Open Source Crypto Algos

There are many, sophisticated Open Source algo frameworks

Algos Are Easy

I’ve written before about how easy it is to algo in the crypto world - and presented the process of implementing one in a shareable container (a Gitpod). It is striking and exciting how easy they are to create and get working with very little effort or lead time.

These facts lead predictably to an exploding global community of crypto algo traders and to the development of Open Source algos by a number of alturistic souls.

Algos Are Hard

The reason traders develop algos, is to take a winning idea and maximise it. It’s a compelling argument: if you have a trading idea that lets you beat the market, you surely should be able to express it concretely and specifically, and therefore you should be able to code it up! Great - go for it!

However to actually put it into place you do need significant software infrastructure: you need live market data; you need to be able to place trades in a timely manner; you need ways to detect when market conditions go against you - and a way to rapidly close your positions and exit. Getting all that together is rather hard.

This is has led to the emergence of an industry of for-profit companies who provide platforms where their clients - for either a fee or a percentage (or perhaps for less noble reasons) - write their algorithms and their infrastructure does the rest. But not everyone is content with such hand-holding especially given the inherent freedom of the crypto domain. Open Source algos are an alternative.

Some Open Source Algo Frameworks

Over the last several months via Googling and various Reddits and feeds I’ve compiled a list of Open Source crypto algo frameworks that are asserted to be in reasonable working order. To various levels I’ve tried some of them. I’ll list them here and ask readers who know of others to link to them in the comments. These ones are approximately in order of recent commit.

Name Exchanges Language Author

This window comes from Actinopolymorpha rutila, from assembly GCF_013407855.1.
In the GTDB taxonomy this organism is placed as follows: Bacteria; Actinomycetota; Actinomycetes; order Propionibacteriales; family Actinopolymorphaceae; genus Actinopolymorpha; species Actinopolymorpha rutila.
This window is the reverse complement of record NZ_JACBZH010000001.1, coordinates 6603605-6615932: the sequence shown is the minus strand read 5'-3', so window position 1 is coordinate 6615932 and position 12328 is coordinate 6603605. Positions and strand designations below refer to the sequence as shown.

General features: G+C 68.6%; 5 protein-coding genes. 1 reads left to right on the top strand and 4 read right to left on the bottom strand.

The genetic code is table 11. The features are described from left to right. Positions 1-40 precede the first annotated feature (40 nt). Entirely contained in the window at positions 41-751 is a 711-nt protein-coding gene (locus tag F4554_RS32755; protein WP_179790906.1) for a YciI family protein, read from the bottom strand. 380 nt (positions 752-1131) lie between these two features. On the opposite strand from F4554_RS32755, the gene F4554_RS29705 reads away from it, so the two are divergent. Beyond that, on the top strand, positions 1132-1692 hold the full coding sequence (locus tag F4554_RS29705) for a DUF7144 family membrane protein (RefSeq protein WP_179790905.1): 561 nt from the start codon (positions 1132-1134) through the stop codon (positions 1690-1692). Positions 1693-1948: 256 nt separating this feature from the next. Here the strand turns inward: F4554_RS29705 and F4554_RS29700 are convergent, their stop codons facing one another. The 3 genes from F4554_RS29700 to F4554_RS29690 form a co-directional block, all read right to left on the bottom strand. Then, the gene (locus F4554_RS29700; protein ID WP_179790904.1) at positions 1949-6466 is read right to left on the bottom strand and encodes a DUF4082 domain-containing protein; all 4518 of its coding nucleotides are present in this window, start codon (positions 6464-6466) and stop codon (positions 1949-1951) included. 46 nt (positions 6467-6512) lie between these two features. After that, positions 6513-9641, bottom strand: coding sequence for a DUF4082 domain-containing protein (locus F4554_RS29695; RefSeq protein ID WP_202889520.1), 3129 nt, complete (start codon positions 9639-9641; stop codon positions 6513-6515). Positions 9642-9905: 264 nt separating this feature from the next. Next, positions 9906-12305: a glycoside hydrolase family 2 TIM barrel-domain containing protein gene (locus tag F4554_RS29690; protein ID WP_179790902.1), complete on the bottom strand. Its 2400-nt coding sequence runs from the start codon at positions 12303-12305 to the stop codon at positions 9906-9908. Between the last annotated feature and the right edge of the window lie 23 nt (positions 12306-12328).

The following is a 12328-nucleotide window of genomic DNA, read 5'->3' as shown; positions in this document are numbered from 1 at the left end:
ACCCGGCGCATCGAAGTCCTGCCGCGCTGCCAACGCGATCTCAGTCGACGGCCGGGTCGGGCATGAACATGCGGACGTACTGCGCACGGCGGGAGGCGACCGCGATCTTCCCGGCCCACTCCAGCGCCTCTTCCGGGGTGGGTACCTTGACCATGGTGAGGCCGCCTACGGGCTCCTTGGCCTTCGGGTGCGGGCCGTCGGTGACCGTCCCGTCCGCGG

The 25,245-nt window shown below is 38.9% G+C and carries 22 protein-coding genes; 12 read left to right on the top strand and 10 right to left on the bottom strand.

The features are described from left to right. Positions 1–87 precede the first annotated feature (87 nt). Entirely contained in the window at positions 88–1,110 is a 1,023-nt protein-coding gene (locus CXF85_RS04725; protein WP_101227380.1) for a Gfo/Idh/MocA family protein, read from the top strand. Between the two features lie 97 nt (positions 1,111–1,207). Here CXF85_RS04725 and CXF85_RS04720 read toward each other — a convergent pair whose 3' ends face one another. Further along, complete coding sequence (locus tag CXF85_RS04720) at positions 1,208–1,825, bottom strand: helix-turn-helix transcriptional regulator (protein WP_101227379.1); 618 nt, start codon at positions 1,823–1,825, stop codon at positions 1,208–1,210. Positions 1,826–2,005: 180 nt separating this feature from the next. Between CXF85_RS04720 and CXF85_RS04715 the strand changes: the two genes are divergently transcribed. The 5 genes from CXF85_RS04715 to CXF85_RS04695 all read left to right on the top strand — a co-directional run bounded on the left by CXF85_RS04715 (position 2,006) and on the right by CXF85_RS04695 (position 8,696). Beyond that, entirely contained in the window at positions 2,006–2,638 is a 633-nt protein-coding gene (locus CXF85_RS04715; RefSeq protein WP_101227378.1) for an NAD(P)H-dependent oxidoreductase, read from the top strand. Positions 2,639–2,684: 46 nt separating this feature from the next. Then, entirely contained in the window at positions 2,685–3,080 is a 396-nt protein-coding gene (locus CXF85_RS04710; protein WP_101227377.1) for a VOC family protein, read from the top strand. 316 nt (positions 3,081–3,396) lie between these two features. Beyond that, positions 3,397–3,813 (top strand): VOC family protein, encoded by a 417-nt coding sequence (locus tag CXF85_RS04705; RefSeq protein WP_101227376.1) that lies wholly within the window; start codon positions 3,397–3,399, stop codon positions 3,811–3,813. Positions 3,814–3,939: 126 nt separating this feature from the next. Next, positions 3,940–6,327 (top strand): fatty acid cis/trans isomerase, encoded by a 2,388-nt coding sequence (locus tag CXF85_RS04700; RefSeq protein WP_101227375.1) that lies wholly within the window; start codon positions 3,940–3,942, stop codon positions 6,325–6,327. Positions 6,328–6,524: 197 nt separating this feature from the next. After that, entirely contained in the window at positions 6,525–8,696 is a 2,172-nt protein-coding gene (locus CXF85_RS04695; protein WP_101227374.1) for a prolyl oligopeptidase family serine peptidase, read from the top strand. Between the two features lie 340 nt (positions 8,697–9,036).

univocity-trader Binance Java 14 Jeronimo Backes
GoatFish   Javascript Lucas Rodriguez
Hummingbot Binance, Coinbase Pro, Huobi Global, Bittrex Global, Liquid, KuCoin Python CoinAlpha
QtPyLib Interactive Brokers Python Ran Aroussi
Crypto Trading Bot Bitmex, Binance, Conbase Pro, Bitfinex, Bybit, FTX Python Daniel Espendiller
BitMEX Trading Algo BitMEX Python Ilya Krotov
BitBotBackToTheFuture BitMEX Python Carlson Santana Cruz
Serenity Phemex, Coinbase Pro and Binance Python Kyle Downey
Gemini (Backtesting) Python anfeerico
Jesse Bitfinex, Binance, Coinbase Python Saleh Mirnezami
Sample Market Maker BitMEX Python STRML (BitMEX)
AAT Many: CCXT Python Tim K Paine
Nominal Nimbus LMax, Poloniex C#  
Gekko Binance, Poloniex, GDAX, BTCC, Bitstamp, Kraken, Bitfinex, Bittrex, coinfalcon, EXMO, wex.nz, Gemini, Okcoin.cn, Cex.io, BTC Markets, Luno, lakeBTC, meXBT, zaif, lakeBTC, bx.in.th, bitcoin.co.id, Quadriga CX Javascript Mike van Rossum
Blackbird Binance, Bitfinex, Bitstamp, Bitrex, Cexio, Exmo, GDax, Gemini, ITBit, Kraken, OKCoin, Poloniex, Quadrigacx, Wex C++ Julien Hamilton
Triangular Arb Binance Javascript Tiago Siebler
Crypto Trading Bot Bitrex Python Sascha Becker
Tribeca Coinbase, Bitbtc, OKCoin, Bitfinex Typescript Michael Gosner


I’m progressively experimenting with these. For one of them, Jesse, I got running in a Gitpod so you can run that yourself. The others work to various degrees, generally with some configuration. What’s very interesting is their differently arrived at focuses. Some are specifically arbitrage, some market-making. Some, like Serenity are frameworks for implementing a wide range of algos - and come with examples.

Some are focussed on particular exchanges - some span very many.

Clearly there’s plenty of material for new algo traders to work on.

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